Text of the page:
One of the registrars in my department cut short her trip to Bali after the Jakarta bombings last week. I recall receiving the news only after finishing a night shift, and was shocked beyond belief. Bali itself was frightening enough, but hitting Indonesia a second time left me dumbfounded, considering the fact that it's a Muslim country to begin with. The registrar in question arrived in Bali the same day the attack occurred, and had to fly back the very next morning, due to family anxiety. I had the opportunity to visit Bali 2 years ago, before any of these tragic events occurred. It really is a very beautiful island, populated by very gentle and peaceful people. After attempting to recover from the drastic drop in tourist numbers last year, this latest terrorist act will no doubt plunge them into yet another economic crisis.
Interestingly, some political analysts have put Singapore on a list of high-risk targets. After kicking SARS in the butt, we've now got this to contend with. Living here is getting pretty exciting -- optimistic view, that is. :)

Leaving You With This

One of the funniest articles I've read in a long time :D :D :D ( And I take back what I said about Singaporean drivers being horrible. )

-- thanks to Dave Barry's blog

Sunday, August 10, 2003

National Day Parade 2003

Maybe it's because of the SARS epidemic and the loss of so many innocent lives, but I was extremely moved last night when I watched NDP 2003 on TV. Seeing the National Stadium packed to capacity with enthusiastic crowds, I couldn't help thinking back on those dark, uncertain months, then comparing them to what happened at the parade. The joy was overwhelming, and the segment honouring healthcare workers was poignant and well done. No matter how many times I see Dr. Alex Chao's picture, I can never stop getting that lump in my throat or that sting in my eyes.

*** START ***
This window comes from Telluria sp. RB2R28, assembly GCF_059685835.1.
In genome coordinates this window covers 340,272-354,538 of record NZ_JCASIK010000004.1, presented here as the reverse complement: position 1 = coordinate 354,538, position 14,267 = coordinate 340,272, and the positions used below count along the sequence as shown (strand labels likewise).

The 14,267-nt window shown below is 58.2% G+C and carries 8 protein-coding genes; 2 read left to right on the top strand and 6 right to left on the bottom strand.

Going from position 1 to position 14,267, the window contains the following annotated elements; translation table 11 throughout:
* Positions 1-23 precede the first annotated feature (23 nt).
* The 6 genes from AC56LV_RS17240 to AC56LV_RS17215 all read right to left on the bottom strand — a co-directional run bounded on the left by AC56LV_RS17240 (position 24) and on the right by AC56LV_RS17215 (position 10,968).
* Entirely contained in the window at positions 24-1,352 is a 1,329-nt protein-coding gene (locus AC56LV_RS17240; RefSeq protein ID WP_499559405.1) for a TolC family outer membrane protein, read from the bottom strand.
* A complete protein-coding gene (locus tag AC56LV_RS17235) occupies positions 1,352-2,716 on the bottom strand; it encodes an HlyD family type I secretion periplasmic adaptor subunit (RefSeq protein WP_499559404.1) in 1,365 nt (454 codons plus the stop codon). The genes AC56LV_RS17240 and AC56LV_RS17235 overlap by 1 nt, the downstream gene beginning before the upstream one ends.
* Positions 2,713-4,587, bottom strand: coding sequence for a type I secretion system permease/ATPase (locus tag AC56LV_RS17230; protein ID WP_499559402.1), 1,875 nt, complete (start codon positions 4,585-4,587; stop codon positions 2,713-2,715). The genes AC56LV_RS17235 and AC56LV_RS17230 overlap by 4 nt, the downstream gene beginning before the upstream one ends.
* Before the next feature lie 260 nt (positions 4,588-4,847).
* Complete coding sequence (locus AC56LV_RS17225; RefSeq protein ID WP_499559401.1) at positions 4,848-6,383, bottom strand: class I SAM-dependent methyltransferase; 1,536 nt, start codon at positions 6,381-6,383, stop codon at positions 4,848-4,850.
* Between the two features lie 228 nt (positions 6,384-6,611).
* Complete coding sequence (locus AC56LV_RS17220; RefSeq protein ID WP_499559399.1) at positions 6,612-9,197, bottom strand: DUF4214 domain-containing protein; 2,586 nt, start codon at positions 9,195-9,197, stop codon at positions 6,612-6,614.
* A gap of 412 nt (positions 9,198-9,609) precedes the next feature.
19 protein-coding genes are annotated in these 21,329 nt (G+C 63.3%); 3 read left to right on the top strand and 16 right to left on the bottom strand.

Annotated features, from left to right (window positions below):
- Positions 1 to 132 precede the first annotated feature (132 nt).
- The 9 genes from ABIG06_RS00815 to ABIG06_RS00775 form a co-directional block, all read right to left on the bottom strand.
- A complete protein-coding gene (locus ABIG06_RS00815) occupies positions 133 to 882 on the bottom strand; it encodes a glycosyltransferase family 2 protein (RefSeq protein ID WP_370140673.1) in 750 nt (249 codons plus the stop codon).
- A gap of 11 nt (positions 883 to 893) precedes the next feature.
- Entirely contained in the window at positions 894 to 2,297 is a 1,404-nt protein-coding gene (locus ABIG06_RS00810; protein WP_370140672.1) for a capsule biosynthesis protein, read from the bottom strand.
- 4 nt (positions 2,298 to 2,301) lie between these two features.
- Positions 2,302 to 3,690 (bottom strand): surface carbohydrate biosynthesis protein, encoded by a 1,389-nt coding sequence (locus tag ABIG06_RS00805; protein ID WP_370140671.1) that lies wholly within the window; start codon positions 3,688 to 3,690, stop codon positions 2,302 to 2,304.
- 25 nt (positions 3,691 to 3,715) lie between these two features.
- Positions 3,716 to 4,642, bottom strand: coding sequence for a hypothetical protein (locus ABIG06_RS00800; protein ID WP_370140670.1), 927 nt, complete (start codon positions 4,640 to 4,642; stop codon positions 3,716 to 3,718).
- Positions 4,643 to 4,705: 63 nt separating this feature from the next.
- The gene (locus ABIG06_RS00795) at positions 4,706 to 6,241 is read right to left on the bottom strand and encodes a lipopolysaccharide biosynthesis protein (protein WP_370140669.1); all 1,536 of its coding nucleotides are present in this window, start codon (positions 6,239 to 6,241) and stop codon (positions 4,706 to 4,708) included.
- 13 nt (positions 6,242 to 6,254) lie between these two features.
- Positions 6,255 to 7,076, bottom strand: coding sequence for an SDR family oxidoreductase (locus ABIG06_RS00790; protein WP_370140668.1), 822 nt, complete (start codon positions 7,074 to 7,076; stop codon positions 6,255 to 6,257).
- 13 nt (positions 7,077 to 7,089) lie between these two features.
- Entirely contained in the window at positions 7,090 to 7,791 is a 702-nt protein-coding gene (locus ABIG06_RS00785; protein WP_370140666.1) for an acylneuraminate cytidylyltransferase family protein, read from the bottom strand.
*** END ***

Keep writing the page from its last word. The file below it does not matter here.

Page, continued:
It was a good parade this year. Singapore has fought the good fight and emerged victorious. I've never felt more proud of this tiny nation and its resilient people. :)

Saturday, August 09, 2003

The hard copy of the SMA News has been mailed, so everyone should've gotten theirs by now. The survey form for junior docs is enclosed, so take a look at it before throwing anything away. :)

Here's the amended link to the online version ( sorry, I typed it in wrongly in my previous post! ).

Still on a high from the Clay Aiken news. :D

Friday, August 08, 2003

Good news for Clay Aiken fans in Singapore!!!

A few months ago, I mentioned something about sending an email to Clay through a lady whose son was his counsellee at Raleigh's YMCA, who then forwarded it to one of Clay's close friends to get it to him. She was pretty sure Clay got it, but now there's some proof, from none other than Clay's mom!

Share my excitement by going to the link for WRALTV. The video with Clay's mother's interview is at the bottom of the page, under August 5th, titled "Faye on Clay". The one with Clay ( where the lady from Raleigh confirms he ALSO mentions Singapore, but which gets chopped off towards the end when I try to view it), is under August 6th, titled "Clay Visits WRAL: Part 2".

Woohoo!!! :D

Tuesday, August 05, 2003

It's a stormy Tuesday -- perfect for staying home, but I'm on afternoon shift. :( However, numbers in the ER are down because of the rain, so that's good. :)

More From Dave Barry's Blog

I'll try to look out for these when I visit New Zealand later this year.